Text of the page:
Some people believe that angels sing — and I am among those. In looking through traditional hymnbooks I find I am not alone. Fanny Crosby, the beloved poet wrote:
Why do the holy angels sing?
Why do the heav’nly arches ring
With anthems sweet from seraphs bright,
With glitt’ring crowns and robes of white?
But, say some, there is no Biblical evidence that angels sing. How can we be sure?
No Biblical evidence? I think there is. Take a look at Job 38:1-7:
“Then the Lord answered Job out of the whirlwind and said: ‘Who is this who darkens counsel By words without knowledge? Now prepare yourself like a man: I will question you, and you shall answer Me. Where were you when I laid the foundations of the earth? Tell Me, if you have understanding. Who determined its measurements? Surely you know! Or who stretched the line upon it? To what were its foundations fastened? Or who laid its cornerstone, When the morning stars sang together, and all the sons of God shouted for joy?'” (The word “stars” is Strong’s Concordance #3556 and one of its definitions is “heavenly power (that serve God).” Thus, a star could be an angel. Many theologians agree, stating in commentaries that “morning stars” as used in this verse are indeed angels.)
In the wonderful sermon by C.H. Spurgeon, The First Christmas Story, he says of angels, “They sang the story out, for they could not stay to tell it in heavy prose. They sang, “Glory to God on high, and on earth peace, good will towards men.” Methinks they sang it with gladness in their eyes; with their hearts burning with love, and with breasts as full of joy as if the good news to man had been good news to themselves.”
I love this fictional accounting of how the angels sang on the night of Christ’s birth: “Have you ever heard a really big men’s choir? Start with that idea, but imagine them not in choir robes, but girded for battle. Not grim draftees, but soldiers terrible in joy. Not so few you could count them if you tried, but thousands and thousands. Not bare, four-part harmony, but every voice with a slightly different song and all the voices fitting together like a million pieces of a stained-glass window into the glory of heaven. Not singing with weak human lungs, but sounding eternal chords like the ones that we used at the creation of the world. Not a song with a few words and a chorus, but a song that could not be contained even if you knew all the greatest words from all the languages of your earth. And this song, if you tried to sing it, would say, “Glory to God in the highest, and on earth peace to men on whom the Commander’s grace rests.” That is the kind of song the shepherds heard!”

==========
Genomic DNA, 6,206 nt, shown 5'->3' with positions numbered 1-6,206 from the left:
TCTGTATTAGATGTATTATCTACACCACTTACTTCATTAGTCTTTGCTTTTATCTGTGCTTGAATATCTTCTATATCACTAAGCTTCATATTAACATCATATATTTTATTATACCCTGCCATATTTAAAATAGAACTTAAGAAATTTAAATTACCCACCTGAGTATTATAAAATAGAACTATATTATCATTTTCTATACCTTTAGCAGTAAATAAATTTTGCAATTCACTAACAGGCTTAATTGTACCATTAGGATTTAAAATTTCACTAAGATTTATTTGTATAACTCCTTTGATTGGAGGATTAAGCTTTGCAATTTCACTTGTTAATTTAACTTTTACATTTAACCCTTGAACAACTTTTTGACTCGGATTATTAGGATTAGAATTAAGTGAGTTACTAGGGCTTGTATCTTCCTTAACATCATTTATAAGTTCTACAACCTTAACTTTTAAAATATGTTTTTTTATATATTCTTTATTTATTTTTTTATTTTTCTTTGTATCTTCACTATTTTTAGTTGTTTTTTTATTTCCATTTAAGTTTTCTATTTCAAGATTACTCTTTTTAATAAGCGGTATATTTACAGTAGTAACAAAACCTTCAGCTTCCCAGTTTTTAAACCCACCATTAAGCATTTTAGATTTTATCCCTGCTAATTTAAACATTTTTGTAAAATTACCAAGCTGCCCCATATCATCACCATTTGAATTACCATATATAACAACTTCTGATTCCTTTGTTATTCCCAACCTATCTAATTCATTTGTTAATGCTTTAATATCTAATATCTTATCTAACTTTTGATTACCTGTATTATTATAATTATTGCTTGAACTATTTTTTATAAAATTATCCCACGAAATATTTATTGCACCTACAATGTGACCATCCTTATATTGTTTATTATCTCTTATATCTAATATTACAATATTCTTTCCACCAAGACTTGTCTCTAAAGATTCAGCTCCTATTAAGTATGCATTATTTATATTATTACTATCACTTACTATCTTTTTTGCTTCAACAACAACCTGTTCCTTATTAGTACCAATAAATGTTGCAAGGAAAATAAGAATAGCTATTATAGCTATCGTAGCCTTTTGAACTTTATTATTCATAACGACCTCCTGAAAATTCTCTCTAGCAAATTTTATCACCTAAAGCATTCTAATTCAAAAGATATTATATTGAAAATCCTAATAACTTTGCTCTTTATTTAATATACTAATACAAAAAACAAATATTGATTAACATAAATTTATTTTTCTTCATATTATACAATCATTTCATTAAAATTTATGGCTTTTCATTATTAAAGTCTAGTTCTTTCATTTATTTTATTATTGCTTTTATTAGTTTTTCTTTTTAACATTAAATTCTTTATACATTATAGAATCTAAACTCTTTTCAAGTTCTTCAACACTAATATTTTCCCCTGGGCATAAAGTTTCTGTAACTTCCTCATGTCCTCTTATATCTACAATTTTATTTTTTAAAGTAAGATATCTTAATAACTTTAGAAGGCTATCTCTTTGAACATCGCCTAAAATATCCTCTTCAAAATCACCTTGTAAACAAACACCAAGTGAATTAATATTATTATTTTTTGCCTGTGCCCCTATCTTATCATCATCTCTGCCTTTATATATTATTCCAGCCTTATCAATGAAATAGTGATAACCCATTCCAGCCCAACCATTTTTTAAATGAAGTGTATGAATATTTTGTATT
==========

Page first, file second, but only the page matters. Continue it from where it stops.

Wow! If that doesn’t enlarge your thinking about angels, nothing will. Some will say it far-fetched of me to believe that when the angels go into battle against the enemy’s evil forces, they swing their swords and attack with a joyful song of victory as their battle cry. I think it is not far-fetched, but a biblical theory. Historically, when the Chosen People of God (The Israelite’s) went into battle the singers were often sent out in advance of the warriors. Wonder where they learned that secret of victory?
Do angels sing? I am convinced they do. Not in the sweet, child-like music of fairy tales and children’s stories. Rather, I think they sing joyfully, forcefully, with a crescendo of sound that will climax when our Lord returns to earth with the greatest of battle cries: Behold He comes! Prepare the way of the Lord!